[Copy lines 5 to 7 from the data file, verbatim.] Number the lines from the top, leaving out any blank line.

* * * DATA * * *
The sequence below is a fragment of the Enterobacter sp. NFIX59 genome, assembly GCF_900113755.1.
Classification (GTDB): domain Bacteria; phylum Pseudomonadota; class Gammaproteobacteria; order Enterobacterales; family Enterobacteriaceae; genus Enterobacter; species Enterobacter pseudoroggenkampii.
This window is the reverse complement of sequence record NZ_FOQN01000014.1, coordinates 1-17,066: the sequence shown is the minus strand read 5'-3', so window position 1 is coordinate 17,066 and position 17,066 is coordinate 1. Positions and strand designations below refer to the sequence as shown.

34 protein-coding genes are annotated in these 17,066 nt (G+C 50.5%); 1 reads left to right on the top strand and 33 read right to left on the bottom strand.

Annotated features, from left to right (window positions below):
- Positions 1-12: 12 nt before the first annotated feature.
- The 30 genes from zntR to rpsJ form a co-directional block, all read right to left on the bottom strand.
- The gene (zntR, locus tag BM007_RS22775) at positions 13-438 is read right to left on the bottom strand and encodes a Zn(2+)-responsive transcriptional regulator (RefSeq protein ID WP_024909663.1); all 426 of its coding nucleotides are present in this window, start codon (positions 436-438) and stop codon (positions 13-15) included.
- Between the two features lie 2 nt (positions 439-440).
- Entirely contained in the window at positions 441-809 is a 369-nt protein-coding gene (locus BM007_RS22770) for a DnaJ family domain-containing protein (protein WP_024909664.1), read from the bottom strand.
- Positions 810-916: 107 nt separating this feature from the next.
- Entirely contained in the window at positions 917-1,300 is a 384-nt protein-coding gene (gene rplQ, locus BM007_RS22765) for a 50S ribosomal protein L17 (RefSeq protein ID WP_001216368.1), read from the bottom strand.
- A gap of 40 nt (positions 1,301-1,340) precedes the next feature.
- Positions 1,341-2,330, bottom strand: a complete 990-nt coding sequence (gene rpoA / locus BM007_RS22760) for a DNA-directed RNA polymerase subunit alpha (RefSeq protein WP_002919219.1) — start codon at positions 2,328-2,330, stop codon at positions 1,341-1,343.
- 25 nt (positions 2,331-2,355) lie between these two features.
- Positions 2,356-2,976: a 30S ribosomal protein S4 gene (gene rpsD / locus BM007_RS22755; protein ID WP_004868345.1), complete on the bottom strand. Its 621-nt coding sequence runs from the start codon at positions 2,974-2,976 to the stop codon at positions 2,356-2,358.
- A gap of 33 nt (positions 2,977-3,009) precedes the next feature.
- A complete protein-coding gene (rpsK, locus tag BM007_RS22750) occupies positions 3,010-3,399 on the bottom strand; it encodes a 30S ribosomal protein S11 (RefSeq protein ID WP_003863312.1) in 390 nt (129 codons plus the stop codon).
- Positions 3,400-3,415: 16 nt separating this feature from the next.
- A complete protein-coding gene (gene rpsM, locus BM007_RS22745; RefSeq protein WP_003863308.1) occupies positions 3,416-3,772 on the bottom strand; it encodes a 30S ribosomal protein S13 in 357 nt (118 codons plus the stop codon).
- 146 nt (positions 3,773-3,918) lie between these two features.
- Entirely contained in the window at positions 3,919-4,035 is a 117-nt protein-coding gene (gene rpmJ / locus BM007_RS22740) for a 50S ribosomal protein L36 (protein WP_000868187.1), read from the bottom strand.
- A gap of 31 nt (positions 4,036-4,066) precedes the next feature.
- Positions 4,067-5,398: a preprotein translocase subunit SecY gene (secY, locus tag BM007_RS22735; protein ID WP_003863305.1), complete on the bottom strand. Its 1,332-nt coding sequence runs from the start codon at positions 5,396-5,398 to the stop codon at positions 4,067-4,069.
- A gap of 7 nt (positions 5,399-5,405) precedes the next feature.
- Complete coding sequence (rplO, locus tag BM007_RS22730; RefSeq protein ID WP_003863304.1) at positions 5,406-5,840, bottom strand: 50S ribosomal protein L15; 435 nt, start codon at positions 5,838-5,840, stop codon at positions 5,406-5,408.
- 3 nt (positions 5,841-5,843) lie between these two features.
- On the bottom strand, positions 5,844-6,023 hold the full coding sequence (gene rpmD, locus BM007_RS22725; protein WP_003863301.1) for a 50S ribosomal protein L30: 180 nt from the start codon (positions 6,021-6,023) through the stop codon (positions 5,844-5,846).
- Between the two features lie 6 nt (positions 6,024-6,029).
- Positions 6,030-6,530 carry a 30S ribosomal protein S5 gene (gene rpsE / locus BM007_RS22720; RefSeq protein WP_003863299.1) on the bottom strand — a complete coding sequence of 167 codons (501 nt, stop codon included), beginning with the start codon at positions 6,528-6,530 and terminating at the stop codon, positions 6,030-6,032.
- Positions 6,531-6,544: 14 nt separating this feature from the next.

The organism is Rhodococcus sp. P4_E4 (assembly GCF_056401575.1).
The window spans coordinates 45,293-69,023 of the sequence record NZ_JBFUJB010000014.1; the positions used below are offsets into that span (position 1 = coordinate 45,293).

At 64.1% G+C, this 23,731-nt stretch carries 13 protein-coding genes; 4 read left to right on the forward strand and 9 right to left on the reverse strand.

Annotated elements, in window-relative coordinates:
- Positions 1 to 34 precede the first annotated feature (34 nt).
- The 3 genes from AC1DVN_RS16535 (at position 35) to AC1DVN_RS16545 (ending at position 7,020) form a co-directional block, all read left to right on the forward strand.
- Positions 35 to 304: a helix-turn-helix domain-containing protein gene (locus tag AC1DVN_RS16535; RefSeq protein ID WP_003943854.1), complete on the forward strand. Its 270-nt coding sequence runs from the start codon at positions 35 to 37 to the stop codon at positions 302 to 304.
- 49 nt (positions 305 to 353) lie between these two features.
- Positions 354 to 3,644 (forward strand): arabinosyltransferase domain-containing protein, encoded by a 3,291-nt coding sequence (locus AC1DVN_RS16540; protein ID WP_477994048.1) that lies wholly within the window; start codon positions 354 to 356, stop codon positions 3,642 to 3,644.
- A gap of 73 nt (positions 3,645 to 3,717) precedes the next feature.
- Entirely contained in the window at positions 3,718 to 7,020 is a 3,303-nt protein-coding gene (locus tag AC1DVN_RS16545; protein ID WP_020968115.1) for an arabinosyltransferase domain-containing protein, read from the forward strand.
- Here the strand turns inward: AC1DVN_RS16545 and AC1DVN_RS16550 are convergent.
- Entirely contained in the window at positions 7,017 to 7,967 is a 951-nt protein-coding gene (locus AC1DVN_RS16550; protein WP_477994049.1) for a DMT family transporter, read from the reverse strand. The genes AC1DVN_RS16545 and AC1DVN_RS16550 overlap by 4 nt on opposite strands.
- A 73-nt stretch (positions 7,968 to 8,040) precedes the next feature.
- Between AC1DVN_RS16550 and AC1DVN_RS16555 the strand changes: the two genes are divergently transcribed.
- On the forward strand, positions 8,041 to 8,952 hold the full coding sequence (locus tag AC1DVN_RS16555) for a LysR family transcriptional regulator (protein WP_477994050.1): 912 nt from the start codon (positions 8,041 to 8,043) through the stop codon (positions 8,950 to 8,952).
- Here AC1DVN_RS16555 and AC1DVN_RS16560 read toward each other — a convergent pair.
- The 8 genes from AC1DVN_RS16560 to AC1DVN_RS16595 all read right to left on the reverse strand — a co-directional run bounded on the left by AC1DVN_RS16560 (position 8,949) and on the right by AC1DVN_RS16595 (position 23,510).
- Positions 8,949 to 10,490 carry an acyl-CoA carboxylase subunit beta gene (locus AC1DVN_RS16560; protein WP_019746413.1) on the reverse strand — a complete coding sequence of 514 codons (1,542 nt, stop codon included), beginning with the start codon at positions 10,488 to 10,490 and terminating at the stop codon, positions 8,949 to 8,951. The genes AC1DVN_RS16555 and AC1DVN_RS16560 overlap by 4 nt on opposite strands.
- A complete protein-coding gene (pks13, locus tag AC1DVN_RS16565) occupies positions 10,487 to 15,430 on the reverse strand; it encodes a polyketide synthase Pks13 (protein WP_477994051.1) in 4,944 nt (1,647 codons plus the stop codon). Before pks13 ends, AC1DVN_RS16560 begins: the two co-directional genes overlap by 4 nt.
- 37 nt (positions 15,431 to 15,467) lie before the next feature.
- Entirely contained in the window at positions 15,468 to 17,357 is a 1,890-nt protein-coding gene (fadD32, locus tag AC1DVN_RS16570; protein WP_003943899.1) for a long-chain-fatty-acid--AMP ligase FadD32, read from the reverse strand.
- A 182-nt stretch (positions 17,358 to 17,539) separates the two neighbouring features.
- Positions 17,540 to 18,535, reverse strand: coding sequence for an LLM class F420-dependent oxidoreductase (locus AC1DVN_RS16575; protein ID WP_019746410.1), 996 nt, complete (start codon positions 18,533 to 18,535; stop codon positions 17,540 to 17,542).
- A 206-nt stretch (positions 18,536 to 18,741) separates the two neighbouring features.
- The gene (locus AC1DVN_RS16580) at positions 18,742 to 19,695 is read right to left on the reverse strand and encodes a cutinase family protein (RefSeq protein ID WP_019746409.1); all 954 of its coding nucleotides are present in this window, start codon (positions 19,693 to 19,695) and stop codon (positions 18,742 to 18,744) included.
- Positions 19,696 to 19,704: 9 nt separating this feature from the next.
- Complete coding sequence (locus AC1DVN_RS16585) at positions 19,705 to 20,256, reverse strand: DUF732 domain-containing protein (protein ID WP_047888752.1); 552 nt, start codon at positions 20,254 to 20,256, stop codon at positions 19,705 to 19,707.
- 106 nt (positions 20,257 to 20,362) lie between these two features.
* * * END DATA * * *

Annotated features, from left to right (window positions below):
- Positions 1-12: 12 nt before the first annotated feature.
- The 30 genes from zntR to rpsJ form a co-directional block, all read right to left on the bottom strand.